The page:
All posts by toreneharvin

Ready for change: a local muralist aims to beautify tough neighborhoods

By Torene Harvin

Rahmaan ‘Statik’ Barnes is more than just the man who painted the Prince mural in Avalon Park. He has made it a mission to make many of the city’s tough neighborhoods more appealing.


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Local Programs Ensure Ex-Offenders Can Look Forward to Brighter Future

By Torene Harvin

A Medill Newsmakers Report

In this edition of Medill Newsmakers, three guests shared what they are doing to keep young men and women out of prison and on a path to success.


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Medill Reports Newscast

By Torene Harvin

Watch the Medill Reports News Update. This week our reporters take a closer look at homelessness in Chicago and we get an update on the Sox season so far.

Photo at Top:Jessica Edgerton consoling a homeless man who was robbed of his sneakers. (Stephanie Golden /Medill Reports)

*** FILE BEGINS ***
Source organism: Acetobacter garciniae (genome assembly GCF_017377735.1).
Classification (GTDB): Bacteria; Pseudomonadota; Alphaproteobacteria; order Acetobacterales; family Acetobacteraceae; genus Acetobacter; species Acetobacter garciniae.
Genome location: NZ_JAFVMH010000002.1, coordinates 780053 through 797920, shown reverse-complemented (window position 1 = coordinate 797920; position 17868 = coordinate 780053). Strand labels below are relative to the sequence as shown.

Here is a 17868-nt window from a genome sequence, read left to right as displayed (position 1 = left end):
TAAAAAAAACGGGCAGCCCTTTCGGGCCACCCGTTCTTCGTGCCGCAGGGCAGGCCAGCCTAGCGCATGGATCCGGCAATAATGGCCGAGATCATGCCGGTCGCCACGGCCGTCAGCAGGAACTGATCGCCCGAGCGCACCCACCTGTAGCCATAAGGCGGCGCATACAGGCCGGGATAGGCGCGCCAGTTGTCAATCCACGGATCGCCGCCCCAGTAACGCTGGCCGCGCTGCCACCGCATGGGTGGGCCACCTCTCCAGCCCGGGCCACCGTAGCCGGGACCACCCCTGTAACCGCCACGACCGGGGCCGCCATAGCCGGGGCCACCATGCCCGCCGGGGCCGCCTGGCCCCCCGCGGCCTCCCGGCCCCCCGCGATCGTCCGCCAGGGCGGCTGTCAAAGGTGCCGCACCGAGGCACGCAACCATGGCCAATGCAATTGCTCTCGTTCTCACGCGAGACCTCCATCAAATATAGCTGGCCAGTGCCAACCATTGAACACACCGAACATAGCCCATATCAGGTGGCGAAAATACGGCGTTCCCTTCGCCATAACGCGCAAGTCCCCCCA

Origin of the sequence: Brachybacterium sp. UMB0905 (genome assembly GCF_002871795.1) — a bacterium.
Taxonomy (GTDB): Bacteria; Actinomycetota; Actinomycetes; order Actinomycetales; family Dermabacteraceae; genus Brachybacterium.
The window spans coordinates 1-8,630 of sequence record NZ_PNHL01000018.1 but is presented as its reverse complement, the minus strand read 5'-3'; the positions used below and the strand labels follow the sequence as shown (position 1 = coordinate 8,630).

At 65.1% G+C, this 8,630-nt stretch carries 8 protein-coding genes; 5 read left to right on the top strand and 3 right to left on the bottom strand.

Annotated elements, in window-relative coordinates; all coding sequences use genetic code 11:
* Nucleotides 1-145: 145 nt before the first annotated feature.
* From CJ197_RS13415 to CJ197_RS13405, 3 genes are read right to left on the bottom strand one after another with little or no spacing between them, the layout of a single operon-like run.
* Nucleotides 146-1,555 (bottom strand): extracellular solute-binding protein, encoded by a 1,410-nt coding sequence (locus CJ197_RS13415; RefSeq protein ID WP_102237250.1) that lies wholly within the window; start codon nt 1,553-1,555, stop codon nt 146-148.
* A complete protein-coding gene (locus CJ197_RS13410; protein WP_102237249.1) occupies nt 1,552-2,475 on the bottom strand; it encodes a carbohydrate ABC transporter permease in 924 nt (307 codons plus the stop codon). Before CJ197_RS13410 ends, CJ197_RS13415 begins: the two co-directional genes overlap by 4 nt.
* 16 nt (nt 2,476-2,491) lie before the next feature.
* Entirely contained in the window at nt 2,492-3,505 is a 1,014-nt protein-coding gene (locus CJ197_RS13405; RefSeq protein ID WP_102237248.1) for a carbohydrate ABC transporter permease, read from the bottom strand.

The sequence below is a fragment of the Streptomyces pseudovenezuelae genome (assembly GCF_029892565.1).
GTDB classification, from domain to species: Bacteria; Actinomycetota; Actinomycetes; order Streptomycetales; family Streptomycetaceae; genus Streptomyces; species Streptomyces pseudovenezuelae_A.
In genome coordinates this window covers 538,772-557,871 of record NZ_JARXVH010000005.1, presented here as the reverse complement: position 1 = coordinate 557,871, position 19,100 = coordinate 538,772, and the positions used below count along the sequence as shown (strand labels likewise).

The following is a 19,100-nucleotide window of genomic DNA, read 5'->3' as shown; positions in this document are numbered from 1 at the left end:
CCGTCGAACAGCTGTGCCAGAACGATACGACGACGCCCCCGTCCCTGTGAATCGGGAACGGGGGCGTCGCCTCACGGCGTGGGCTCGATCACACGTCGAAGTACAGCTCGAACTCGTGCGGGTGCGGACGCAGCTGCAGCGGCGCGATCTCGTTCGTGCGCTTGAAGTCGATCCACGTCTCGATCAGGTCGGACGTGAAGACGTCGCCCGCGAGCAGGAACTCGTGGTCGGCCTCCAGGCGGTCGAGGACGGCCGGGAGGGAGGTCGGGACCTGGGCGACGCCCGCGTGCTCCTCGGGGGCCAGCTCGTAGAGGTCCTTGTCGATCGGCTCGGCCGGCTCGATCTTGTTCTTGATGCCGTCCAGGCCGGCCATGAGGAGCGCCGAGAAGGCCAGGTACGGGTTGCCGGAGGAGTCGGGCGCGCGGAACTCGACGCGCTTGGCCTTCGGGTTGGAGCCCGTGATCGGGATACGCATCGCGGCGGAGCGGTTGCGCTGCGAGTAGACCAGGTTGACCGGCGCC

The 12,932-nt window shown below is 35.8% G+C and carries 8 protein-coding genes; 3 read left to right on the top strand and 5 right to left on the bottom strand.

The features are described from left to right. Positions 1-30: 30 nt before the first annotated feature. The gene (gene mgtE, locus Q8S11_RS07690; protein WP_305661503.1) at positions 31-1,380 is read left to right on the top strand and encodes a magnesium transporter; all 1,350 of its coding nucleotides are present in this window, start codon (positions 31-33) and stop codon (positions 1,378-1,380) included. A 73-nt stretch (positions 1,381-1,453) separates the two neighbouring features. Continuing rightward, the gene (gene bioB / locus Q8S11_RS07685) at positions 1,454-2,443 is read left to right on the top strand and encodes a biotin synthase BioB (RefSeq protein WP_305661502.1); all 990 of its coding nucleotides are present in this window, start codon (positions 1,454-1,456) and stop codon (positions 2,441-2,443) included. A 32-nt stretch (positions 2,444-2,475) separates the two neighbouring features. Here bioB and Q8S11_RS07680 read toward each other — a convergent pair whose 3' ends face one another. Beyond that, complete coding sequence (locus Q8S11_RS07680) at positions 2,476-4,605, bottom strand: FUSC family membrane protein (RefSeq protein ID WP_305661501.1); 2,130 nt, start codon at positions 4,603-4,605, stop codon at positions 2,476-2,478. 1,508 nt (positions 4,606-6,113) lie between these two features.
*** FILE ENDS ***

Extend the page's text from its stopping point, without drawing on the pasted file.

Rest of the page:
Chicago Police officers put down the cuffs and pick up a ball to bond with kids

Torene Harvin

An Austin community center organized a number of activities this week to keep Chicago Public School students busy during Spring break.

For the second time, officials from The Peace Corner Youth Center (PCYC) invited local police officers to play basketball with kids on Wednesday. Many of the young people were looking forward to another game, since they were defeated by officers the first time.
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Experts Discuss How to Reduce Illinois Prison Population

By Torene Harvin

More than 40 people gathered at the Jenner and Block law firm Wednesday to discuss Gov. Bruce Rauner’s plan to decrease the Illinois state prison population.

The Illinois Policy and American Civil Liberties Union (ACLU) announced strategies to decrease the prison population by 2025.

“There are only a couple of ways to decreasing the prison population,” said John Maki, Illinois Criminal Justice Information Authority, executive director. “That’s decreasing admissions and length of staying.”

Photo at top: Dr. Daniel Geiter is not a prisoner. He wears his orange jumpsuit to represent the ex-offenders who have become productive members of their communities and are affected by the stigma of having been incarcerated. (Torene Harvin /Medill)